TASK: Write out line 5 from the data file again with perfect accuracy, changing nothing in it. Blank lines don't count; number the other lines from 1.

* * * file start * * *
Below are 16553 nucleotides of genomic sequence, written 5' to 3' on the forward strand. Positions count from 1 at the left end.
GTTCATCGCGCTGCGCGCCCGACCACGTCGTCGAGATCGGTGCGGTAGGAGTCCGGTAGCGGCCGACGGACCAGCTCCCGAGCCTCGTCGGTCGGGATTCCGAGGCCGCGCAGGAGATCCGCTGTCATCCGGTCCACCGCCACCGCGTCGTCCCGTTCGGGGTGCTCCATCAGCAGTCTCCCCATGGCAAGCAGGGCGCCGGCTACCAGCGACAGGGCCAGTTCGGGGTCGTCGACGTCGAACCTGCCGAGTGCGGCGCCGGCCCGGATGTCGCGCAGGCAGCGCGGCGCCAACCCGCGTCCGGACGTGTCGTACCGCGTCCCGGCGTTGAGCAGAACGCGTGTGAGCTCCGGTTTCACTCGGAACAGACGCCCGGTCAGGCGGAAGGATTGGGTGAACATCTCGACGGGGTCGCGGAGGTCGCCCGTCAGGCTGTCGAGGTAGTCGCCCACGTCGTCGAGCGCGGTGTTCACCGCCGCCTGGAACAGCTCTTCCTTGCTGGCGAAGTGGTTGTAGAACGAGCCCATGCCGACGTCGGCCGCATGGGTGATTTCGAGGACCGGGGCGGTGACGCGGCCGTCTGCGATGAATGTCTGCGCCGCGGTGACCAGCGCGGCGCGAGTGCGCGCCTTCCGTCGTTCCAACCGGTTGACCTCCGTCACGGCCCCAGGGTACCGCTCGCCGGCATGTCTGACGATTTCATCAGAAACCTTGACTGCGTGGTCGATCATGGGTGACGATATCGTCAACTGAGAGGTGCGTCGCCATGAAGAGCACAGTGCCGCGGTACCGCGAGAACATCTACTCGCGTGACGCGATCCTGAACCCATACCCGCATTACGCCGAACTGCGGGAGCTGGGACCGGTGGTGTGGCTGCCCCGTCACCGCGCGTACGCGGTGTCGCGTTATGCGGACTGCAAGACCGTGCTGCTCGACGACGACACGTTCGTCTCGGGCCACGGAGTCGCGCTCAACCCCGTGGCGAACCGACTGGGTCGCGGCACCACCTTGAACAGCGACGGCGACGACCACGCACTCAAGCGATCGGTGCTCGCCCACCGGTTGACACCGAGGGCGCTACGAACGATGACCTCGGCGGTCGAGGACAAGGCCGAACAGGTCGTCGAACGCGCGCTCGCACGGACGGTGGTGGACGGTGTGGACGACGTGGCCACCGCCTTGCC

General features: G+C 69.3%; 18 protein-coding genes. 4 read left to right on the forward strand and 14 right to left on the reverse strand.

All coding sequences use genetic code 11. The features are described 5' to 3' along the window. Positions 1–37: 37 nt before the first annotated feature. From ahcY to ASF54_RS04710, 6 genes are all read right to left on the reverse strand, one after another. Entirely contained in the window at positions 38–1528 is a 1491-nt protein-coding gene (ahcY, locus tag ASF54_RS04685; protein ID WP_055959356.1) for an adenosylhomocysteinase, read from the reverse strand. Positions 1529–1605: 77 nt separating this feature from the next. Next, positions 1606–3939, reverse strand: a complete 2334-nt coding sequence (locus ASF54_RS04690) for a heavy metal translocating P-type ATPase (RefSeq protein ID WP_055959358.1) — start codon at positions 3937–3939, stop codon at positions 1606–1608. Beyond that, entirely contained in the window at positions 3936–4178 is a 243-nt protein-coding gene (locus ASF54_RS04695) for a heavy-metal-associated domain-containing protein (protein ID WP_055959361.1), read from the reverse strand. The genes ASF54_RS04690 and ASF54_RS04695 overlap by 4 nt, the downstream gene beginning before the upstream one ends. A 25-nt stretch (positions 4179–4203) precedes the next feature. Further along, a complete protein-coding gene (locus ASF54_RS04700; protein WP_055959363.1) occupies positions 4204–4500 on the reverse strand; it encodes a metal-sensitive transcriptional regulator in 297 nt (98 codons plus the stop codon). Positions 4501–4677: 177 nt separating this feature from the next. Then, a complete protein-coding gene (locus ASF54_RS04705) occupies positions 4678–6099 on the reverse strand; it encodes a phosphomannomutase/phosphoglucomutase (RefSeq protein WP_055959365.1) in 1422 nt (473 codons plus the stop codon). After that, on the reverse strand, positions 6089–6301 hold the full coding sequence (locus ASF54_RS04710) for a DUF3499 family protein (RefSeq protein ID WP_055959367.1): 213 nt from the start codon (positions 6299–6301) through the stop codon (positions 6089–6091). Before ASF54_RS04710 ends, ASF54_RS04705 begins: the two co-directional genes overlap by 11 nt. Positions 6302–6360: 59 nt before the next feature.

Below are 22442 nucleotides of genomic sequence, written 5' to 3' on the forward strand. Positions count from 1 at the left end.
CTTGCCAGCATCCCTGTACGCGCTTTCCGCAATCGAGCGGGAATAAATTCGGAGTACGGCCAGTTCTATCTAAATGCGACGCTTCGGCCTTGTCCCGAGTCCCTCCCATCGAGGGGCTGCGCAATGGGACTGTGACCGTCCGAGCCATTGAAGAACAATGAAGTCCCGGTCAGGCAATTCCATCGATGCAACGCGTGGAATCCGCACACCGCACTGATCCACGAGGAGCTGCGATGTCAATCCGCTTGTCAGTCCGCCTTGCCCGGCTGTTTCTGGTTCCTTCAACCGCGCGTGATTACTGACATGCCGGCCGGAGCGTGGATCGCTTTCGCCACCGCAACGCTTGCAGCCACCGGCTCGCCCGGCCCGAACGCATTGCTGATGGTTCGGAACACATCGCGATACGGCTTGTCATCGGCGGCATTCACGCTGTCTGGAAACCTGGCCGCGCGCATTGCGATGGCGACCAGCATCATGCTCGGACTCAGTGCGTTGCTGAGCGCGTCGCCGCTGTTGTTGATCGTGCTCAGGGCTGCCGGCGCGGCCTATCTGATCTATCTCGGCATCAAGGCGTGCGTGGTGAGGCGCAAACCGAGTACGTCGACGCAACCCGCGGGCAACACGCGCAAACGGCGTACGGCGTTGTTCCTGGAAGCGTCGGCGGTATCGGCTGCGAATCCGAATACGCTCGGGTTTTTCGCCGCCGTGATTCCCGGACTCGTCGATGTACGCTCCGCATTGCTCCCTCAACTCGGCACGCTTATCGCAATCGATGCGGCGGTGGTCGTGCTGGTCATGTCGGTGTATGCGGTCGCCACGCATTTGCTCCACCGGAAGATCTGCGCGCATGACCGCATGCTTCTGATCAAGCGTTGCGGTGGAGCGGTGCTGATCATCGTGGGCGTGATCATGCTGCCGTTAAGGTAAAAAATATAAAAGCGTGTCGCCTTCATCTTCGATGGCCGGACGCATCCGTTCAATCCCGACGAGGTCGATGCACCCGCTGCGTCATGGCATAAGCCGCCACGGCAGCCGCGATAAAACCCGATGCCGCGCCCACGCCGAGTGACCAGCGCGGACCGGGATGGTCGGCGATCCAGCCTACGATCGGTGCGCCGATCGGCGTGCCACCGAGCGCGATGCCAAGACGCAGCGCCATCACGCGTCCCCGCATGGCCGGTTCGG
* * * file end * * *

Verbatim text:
Below are 22442 nucleotides of genomic sequence, written 5' to 3' on the forward strand. Positions count from 1 at the left end.